The Surprising Power of Growth Mindset in Reducing Stress


Stress is the defining affliction of modern life — ubiquitous, unending, and seemingly unavoidable.

Fortunately, it doesn’t have to be this way. By understanding the neuroscience of how it operates, we can learn to target stress at its source. At NLI, one part of this involves helping leaders develop a growth mindset — the belief that challenges are opportunities to improve, not threats to status or identity.

When employees develop a growth mindset, research suggests they’ll enjoy a much greater advantage when stressful situations come their way.

What stress really is

Cognitively, stress is little more than heightened attention to the negative.

In a 2018 study published in The Journal of Neuroscience, researchers induced stress in participants by telling them they’d be delivering a surprise public speech in front of a panel of judges. They measured stress with tests of skin conductance, cortisol levels, and self-reported anxiety. What they found was that stressed-out participants were more accurate at estimating the risk of dangerous events than participants who weren’t stressed.

When we understand stress in this way, it points us toward a logical solution: reorienting our thoughts back to positive information. How can we do this? By shifting our thinking to a growth mindset.

Reducing stress with growth mindset

While stress-fighting techniques like exercise and meditation can reduce baseline anxiety and calm excitatory neurons, they don’t address the cognitive causes of stress within the brain. But if we take stress as an affliction spurred on by misallocated attention, growth mindset may hold a solution.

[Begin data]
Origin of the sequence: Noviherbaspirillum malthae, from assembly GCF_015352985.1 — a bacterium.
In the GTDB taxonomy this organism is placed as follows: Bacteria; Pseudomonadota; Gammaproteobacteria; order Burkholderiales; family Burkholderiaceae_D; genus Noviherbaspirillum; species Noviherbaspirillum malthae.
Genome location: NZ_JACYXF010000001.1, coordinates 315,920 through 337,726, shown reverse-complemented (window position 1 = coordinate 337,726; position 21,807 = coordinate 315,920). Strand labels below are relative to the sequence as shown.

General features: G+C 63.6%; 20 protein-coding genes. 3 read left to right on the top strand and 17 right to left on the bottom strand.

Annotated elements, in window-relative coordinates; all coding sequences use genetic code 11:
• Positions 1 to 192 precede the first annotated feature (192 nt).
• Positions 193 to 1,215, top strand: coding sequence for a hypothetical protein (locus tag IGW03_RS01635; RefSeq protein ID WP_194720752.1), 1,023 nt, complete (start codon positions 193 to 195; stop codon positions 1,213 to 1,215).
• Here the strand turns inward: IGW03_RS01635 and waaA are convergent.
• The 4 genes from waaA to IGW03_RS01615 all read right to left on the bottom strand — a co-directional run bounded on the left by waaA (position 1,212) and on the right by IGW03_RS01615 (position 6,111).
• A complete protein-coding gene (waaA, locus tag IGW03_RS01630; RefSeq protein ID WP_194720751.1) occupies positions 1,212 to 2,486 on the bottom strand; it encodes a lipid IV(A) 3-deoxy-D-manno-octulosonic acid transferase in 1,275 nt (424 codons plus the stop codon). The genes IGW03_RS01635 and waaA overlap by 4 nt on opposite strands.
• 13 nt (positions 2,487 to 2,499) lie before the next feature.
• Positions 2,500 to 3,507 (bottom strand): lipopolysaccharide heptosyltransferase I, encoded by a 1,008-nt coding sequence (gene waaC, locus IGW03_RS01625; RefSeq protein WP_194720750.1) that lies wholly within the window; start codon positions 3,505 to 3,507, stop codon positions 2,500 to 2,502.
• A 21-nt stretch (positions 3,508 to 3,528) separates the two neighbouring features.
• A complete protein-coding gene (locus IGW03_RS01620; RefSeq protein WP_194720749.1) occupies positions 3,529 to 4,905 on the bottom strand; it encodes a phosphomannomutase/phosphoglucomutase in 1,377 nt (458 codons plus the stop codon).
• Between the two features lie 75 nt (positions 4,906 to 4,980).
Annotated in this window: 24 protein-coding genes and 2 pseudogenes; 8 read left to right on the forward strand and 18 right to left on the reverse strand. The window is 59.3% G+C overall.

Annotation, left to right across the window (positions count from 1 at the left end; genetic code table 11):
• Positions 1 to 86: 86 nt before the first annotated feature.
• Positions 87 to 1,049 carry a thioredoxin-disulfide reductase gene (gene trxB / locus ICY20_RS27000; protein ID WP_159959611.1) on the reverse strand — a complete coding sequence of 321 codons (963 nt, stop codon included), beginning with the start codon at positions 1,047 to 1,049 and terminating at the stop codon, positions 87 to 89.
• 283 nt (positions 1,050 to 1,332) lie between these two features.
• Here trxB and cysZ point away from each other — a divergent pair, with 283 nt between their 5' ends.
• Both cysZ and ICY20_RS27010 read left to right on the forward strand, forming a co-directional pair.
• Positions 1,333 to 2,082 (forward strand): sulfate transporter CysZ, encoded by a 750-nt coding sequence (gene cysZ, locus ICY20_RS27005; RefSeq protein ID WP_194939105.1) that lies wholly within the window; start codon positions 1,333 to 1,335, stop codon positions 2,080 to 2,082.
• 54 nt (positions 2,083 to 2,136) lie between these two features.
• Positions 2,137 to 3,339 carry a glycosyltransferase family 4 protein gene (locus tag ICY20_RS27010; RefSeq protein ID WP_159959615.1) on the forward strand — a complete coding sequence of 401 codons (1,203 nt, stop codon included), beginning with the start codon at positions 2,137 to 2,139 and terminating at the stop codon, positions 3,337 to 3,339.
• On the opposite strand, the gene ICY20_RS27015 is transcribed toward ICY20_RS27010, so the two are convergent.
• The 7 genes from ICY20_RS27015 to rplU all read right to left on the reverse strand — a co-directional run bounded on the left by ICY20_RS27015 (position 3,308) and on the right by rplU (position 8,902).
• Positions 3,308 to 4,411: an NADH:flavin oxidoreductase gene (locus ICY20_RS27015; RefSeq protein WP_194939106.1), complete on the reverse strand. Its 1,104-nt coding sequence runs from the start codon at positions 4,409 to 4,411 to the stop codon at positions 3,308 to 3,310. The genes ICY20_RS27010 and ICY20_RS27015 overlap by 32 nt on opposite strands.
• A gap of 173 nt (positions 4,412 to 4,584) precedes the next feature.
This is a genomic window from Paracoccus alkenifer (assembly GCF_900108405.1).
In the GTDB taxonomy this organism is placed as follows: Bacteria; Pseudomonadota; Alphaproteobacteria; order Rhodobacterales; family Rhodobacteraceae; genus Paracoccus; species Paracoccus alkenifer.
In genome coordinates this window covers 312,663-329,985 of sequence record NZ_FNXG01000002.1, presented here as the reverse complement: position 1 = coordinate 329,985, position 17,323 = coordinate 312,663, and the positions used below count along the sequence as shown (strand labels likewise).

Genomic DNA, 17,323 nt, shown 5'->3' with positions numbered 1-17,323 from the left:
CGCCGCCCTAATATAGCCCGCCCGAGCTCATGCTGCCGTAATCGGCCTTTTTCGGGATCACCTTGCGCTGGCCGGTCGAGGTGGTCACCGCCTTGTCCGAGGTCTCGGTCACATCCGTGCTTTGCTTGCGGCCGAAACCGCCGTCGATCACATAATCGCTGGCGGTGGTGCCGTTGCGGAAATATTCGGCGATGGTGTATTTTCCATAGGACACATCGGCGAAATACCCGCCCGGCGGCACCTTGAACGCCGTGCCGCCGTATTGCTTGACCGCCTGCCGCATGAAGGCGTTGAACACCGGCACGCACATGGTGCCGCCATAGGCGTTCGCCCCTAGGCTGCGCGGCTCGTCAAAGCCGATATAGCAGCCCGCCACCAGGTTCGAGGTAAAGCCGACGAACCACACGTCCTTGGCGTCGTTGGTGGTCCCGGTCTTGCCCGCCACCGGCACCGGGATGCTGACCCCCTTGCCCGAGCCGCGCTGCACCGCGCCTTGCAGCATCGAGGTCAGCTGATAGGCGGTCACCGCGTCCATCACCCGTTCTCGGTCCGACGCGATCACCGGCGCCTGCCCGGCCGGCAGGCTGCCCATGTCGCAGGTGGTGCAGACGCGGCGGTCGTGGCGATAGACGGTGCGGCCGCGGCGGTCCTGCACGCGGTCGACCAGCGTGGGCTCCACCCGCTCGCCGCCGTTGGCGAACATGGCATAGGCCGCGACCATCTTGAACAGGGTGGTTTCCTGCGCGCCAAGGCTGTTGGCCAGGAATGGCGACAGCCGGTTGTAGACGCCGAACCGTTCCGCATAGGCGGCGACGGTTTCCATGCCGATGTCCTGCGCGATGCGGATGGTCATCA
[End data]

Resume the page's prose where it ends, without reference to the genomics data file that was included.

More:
Growth mindset assumes that skills are simmering wells of possibility and potential, rather than fixed traits. In personal and professional settings, people can develop their faculties, acquire new abilities, and strengthen their existing capacities. Seeing the world through the lens of growth enables you to steer your thoughts away from the negative focus induced by stress and back toward the positive.

When you cultivate a growth mindset, you don’t worry so much about problems. Instead of wondering how you’ll get through a crisis, you ask yourself a far more constructive question: “What can I learn from this situation to better develop my skills?”

One place where leaders take that wisdom to heart is Microsoft. Last year, the NeuroLeadership Institute partnered with Microsoft to help instill a culture of learning in which managers reward their employees for growth, and recognizing and learning from failure.

Instead of stressing over problems, employees now use growth mindset to see opportunities for improvement. Stressful situations still arise — and they always will. But with a growth mindset, employees feel equipped to respond in a positive and constructive manner.

Even if you don’t happen to be a leader at one of the world’s most valuable companies, the wisdom holds true. Stress may be the leading affliction of modern life, but with the right mindset people have the power to make it disappear as suddenly as it arrived.

Authors: Andrea Derler, PhD , Jay Dixit